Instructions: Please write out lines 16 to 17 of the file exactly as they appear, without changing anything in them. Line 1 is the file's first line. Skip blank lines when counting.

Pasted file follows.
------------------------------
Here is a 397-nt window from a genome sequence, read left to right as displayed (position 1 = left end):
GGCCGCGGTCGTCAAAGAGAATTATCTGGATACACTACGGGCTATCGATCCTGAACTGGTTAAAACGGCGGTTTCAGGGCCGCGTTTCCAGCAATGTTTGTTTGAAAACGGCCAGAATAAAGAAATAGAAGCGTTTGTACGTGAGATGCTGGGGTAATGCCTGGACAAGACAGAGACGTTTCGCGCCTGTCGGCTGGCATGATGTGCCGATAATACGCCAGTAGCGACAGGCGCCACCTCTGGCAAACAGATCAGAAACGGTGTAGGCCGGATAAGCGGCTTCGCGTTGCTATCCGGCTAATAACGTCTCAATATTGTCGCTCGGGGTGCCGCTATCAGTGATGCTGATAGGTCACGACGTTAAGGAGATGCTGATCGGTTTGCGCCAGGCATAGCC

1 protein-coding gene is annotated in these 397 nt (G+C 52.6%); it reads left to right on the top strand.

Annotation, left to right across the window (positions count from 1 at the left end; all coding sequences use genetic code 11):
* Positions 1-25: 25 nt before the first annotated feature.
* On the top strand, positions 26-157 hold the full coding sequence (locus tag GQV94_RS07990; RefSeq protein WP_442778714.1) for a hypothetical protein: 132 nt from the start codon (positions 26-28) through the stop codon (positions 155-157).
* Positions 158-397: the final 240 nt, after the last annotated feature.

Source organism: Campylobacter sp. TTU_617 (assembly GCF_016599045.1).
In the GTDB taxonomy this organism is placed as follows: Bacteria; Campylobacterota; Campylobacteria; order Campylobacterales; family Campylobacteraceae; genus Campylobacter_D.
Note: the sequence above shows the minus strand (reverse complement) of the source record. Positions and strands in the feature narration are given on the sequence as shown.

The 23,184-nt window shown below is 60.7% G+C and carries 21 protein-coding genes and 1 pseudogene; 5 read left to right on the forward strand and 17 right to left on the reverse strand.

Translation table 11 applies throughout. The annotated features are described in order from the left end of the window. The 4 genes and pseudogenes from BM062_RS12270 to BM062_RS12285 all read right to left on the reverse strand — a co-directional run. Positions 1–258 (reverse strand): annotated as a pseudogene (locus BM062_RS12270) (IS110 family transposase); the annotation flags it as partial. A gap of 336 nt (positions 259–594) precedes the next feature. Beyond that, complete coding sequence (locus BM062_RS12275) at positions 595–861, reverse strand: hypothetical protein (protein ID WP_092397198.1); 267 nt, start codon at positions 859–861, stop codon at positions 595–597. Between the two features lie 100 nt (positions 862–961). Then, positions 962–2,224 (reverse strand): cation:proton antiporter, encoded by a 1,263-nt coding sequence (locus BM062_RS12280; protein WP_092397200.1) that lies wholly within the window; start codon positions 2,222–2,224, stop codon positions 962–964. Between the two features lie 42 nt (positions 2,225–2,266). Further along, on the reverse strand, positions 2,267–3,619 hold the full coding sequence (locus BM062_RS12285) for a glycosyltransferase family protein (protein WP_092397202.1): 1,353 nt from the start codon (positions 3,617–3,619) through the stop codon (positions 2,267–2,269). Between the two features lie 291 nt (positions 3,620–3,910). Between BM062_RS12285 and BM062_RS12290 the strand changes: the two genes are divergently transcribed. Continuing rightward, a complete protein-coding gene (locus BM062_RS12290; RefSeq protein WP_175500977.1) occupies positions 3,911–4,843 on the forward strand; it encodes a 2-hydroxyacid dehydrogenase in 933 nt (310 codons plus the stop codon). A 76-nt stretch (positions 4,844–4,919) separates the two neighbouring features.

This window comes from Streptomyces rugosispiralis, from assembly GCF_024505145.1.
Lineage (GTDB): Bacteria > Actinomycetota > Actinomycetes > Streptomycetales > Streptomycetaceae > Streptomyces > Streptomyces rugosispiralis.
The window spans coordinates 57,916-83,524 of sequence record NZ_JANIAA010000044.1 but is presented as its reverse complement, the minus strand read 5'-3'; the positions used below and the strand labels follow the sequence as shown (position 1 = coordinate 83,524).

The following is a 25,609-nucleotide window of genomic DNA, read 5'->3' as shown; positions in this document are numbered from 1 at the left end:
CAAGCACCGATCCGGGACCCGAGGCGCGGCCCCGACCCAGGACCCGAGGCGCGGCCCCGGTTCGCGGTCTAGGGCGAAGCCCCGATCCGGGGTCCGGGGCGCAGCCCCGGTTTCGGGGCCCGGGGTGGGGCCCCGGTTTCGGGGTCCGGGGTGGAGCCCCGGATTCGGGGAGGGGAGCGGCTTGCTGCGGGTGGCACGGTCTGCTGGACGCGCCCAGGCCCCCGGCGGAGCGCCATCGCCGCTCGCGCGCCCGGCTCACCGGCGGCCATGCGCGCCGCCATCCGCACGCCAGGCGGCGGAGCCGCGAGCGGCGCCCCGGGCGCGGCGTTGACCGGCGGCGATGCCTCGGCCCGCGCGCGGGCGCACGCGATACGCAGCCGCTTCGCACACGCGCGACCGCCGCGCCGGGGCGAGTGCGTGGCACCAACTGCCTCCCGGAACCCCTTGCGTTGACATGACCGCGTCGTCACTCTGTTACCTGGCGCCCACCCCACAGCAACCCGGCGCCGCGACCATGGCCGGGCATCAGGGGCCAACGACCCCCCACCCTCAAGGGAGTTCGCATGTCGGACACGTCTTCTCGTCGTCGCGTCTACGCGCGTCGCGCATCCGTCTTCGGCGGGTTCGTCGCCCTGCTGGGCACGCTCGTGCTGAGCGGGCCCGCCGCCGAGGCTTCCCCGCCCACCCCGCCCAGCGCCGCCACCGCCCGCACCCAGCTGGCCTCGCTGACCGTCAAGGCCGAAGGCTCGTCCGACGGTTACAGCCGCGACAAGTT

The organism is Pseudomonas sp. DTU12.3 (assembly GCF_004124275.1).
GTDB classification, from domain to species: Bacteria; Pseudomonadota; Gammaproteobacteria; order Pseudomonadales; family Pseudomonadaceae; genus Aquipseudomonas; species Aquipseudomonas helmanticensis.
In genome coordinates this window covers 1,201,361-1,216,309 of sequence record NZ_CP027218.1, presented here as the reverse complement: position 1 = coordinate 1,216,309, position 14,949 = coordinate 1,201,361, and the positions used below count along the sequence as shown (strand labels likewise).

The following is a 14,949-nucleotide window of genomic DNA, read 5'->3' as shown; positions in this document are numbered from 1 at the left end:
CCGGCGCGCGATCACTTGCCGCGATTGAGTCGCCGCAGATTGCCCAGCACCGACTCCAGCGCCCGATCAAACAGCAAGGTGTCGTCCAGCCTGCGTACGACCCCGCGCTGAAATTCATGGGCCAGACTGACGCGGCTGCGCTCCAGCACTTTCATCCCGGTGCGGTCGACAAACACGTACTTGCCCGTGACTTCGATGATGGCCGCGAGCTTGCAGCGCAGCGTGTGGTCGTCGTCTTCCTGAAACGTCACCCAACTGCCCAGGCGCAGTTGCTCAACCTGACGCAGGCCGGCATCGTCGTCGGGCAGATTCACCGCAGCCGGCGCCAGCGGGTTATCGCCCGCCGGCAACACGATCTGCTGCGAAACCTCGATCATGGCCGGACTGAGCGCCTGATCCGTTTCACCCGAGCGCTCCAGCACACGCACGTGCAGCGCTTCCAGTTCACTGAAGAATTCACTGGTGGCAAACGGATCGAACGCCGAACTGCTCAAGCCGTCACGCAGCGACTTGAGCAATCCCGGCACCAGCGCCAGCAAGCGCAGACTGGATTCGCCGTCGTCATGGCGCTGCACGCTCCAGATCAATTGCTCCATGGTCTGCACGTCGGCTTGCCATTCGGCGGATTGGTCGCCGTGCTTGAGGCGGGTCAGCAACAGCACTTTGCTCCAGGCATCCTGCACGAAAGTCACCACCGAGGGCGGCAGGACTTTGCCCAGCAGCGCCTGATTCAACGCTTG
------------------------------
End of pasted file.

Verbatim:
The following is a 25,609-nucleotide window of genomic DNA, read 5'->3' as shown; positions in this document are numbered from 1 at the left end:
CAAGCACCGATCCGGGACCCGAGGCGCGGCCCCGACCCAGGACCCGAGGCGCGGCCCCGGTTCGCGGTCTAGGGCGAAGCCCCGATCCGGGGTCCGGGGCGCAGCCCCGGTTTCGGGGCCCGGGGTGGGGCCCCGGTTTCGGGGTCCGGGGTGGAGCCCCGGATTCGGGGAGGGGAGCGGCTTGCTGCGGGTGGCACGGTCTGCTGGACGCGCCCAGGCCCCCGGCGGAGCGCCATCGCCGCTCGCGCGCCCGGCTCACCGGCGGCCATGCGCGCCGCCATCCGCACGCCAGGCGGCGGAGCCGCGAGCGGCGCCCCGGGCGCGGCGTTGACCGGCGGCGATGCCTCGGCCCGCGCGCGGGCGCACGCGATACGCAGCCGCTTCGCACACGCGCGACCGCCGCGCCGGGGCGAGTGCGTGGCACCAACTGCCTCCCGGAACCCCTTGCGTTGACATGACCGCGTCGTCACTCTGTTACCTGGCGCCCACCCCACAGCAACCCGGCGCCGCGACCATGGCCGGGCATCAGGGGCCAACGACCCCCCACCCTCAAGGGAGTTCGCATGTCGGACACGTCTTCTCGTCGTCGCGTCTACGCGCGTCGCGCATCCGTCTTCGGCGGGTTCGTCGCCCTGCTGGGCACGCTCGTGCTGAGCGGGCCCGCCGCCGAGGCTTCCCCGCCCACCCCGCCCAGCGCCGCCACCGCCCGCACCCAGCTGGCCTCGCTGACCGTCAAGGCCGAAGGCTCGTCCGACGGTTACAGCCGCGACAAGTT